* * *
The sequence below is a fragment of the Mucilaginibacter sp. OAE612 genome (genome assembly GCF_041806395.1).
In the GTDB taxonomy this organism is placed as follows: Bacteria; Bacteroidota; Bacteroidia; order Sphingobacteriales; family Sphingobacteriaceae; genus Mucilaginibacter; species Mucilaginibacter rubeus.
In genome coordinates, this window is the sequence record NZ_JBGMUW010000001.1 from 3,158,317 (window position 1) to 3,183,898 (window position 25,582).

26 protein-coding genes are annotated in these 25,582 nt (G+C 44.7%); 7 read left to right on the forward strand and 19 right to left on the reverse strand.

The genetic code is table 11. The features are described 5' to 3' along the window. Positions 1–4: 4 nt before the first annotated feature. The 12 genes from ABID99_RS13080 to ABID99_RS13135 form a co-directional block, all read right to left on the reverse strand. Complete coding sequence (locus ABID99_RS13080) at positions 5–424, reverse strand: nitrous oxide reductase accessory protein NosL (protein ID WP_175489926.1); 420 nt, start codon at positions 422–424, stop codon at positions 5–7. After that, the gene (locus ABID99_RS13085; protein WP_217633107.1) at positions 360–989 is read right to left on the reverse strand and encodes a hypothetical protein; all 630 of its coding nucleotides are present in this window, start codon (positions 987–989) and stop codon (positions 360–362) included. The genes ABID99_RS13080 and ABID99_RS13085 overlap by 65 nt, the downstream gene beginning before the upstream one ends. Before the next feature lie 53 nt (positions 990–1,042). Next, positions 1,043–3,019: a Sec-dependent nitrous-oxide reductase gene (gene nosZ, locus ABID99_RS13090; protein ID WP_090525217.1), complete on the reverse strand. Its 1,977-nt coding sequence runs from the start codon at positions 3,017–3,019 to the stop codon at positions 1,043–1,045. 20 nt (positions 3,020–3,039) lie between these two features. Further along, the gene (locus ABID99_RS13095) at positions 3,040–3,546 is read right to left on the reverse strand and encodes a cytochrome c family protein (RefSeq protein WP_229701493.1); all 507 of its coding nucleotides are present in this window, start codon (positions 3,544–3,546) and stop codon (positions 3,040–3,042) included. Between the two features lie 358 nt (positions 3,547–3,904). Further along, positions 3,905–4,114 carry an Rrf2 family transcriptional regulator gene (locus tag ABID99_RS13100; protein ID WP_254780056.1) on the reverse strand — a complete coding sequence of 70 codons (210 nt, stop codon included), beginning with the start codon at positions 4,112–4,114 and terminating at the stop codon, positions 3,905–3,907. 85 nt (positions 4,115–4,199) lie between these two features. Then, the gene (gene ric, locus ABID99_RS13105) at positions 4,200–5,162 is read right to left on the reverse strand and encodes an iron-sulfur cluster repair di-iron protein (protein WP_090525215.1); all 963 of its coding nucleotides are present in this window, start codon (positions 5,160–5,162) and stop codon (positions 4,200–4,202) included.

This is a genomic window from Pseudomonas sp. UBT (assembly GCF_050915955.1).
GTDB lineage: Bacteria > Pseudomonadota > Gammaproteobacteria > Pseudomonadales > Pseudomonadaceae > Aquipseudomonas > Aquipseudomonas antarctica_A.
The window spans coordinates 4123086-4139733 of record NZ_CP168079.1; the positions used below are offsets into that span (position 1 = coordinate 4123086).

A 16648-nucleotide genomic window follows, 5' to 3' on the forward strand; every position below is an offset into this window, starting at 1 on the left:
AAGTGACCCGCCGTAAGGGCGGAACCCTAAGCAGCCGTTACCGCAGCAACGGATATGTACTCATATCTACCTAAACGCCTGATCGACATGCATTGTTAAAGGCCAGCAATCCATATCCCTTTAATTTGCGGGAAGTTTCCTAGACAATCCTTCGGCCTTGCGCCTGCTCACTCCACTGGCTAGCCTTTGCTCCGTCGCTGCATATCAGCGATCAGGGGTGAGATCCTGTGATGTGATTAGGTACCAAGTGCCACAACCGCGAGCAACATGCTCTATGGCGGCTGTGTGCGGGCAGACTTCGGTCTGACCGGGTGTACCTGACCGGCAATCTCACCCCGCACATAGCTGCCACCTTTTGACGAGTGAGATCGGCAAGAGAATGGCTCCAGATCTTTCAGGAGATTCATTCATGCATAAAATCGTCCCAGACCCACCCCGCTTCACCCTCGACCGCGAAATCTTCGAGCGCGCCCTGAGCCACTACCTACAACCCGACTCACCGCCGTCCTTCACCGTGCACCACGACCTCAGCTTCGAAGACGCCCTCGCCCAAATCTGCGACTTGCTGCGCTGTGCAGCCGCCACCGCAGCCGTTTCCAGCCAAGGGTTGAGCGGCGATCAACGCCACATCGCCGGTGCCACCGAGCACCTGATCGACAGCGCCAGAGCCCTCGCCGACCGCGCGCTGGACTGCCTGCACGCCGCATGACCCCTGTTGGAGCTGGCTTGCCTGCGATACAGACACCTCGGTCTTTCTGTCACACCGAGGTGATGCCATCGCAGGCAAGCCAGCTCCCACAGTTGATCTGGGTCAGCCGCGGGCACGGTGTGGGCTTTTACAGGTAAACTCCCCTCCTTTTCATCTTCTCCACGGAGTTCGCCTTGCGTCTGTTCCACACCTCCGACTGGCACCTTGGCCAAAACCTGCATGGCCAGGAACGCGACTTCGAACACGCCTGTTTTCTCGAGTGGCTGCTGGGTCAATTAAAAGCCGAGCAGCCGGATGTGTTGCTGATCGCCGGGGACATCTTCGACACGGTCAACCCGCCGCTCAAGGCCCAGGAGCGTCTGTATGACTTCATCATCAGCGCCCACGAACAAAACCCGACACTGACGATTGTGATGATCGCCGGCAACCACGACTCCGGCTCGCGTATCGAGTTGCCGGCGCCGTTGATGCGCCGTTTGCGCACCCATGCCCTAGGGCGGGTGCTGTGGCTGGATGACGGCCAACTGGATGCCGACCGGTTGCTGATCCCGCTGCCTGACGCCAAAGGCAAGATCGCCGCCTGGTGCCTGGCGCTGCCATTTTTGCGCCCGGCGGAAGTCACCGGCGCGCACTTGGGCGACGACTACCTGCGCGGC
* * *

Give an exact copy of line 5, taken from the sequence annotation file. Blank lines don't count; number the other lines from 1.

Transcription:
The genetic code is table 11. The features are described 5' to 3' along the window. Positions 1–4: 4 nt before the first annotated feature. The 12 genes from ABID99_RS13080 to ABID99_RS13135 form a co-directional block, all read right to left on the reverse strand. Complete coding sequence (locus ABID99_RS13080) at positions 5–424, reverse strand: nitrous oxide reductase accessory protein NosL (protein ID WP_175489926.1); 420 nt, start codon at positions 422–424, stop codon at positions 5–7. After that, the gene (locus ABID99_RS13085; protein WP_217633107.1) at positions 360–989 is read right to left on the reverse strand and encodes a hypothetical protein; all 630 of its coding nucleotides are present in this window, start codon (positions 987–989) and stop codon (positions 360–362) included. The genes ABID99_RS13080 and ABID99_RS13085 overlap by 65 nt, the downstream gene beginning before the upstream one ends. Before the next feature lie 53 nt (positions 990–1,042). Next, positions 1,043–3,019: a Sec-dependent nitrous-oxide reductase gene (gene nosZ, locus ABID99_RS13090; protein ID WP_090525217.1), complete on the reverse strand. Its 1,977-nt coding sequence runs from the start codon at positions 3,017–3,019 to the stop codon at positions 1,043–1,045. 20 nt (positions 3,020–3,039) lie between these two features. Further along, the gene (locus ABID99_RS13095) at positions 3,040–3,546 is read right to left on the reverse strand and encodes a cytochrome c family protein (RefSeq protein WP_229701493.1); all 507 of its coding nucleotides are present in this window, start codon (positions 3,544–3,546) and stop codon (positions 3,040–3,042) included. Between the two features lie 358 nt (positions 3,547–3,904). Further along, positions 3,905–4,114 carry an Rrf2 family transcriptional regulator gene (locus tag ABID99_RS13100; protein ID WP_254780056.1) on the reverse strand — a complete coding sequence of 70 codons (210 nt, stop codon included), beginning with the start codon at positions 4,112–4,114 and terminating at the stop codon, positions 3,905–3,907. 85 nt (positions 4,115–4,199) lie between these two features. Then, the gene (gene ric, locus ABID99_RS13105) at positions 4,200–5,162 is read right to left on the reverse strand and encodes an iron-sulfur cluster repair di-iron protein (protein WP_090525215.1); all 963 of its coding nucleotides are present in this window, start codon (positions 5,160–5,162) and stop codon (positions 4,200–4,202) included.